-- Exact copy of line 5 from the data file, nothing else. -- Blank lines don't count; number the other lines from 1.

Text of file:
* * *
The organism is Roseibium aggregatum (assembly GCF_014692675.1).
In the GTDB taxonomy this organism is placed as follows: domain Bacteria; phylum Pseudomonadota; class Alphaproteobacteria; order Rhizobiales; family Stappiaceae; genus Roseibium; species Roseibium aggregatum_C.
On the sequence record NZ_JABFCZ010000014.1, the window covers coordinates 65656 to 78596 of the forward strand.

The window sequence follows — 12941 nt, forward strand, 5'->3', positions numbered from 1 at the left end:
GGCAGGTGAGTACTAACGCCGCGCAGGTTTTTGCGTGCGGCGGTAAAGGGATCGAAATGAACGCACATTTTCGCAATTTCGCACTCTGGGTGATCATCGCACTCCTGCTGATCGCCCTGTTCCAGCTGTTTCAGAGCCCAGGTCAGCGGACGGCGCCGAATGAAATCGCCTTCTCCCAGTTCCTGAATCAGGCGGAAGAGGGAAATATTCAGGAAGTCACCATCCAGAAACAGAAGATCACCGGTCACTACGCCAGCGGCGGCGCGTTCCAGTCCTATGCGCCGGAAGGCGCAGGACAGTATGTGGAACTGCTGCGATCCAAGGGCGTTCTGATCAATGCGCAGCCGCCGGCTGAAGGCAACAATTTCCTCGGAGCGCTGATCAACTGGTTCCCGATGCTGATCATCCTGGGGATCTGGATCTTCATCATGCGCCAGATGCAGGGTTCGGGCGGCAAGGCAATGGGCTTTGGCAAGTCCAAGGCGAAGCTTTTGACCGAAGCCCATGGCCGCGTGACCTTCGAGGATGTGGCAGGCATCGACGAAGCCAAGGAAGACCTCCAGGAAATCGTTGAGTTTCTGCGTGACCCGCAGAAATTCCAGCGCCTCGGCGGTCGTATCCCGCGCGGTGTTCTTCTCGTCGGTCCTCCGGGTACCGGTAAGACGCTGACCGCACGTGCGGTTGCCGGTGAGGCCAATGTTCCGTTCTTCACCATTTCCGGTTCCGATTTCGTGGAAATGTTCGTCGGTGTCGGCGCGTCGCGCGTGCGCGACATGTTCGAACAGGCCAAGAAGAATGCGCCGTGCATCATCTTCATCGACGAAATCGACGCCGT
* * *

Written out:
GGCAGGTGAGTACTAACGCCGCGCAGGTTTTTGCGTGCGGCGGTAAAGGGATCGAAATGAACGCACATTTTCGCAATTTCGCACTCTGGGTGATCATCGCACTCCTGCTGATCGCCCTGTTCCAGCTGTTTCAGAGCCCAGGTCAGCGGACGGCGCCGAATGAAATCGCCTTCTCCCAGTTCCTGAATCAGGCGGAAGAGGGAAATATTCAGGAAGTCACCATCCAGAAACAGAAGATCACCGGTCACTACGCCAGCGGCGGCGCGTTCCAGTCCTATGCGCCGGAAGGCGCAGGACAGTATGTGGAACTGCTGCGATCCAAGGGCGTTCTGATCAATGCGCAGCCGCCGGCTGAAGGCAACAATTTCCTCGGAGCGCTGATCAACTGGTTCCCGATGCTGATCATCCTGGGGATCTGGATCTTCATCATGCGCCAGATGCAGGGTTCGGGCGGCAAGGCAATGGGCTTTGGCAAGTCCAAGGCGAAGCTTTTGACCGAAGCCCATGGCCGCGTGACCTTCGAGGATGTGGCAGGCATCGACGAAGCCAAGGAAGACCTCCAGGAAATCGTTGAGTTTCTGCGTGACCCGCAGAAATTCCAGCGCCTCGGCGGTCGTATCCCGCGCGGTGTTCTTCTCGTCGGTCCTCCGGGTACCGGTAAGACGCTGACCGCACGTGCGGTTGCCGGTGAGGCCAATGTTCCGTTCTTCACCATTTCCGGTTCCGATTTCGTGGAAATGTTCGTCGGTGTCGGCGCGTCGCGCGTGCGCGACATGTTCGAACAGGCCAAGAAGAATGCGCCGTGCATCATCTTCATCGACGAAATCGACGCCGT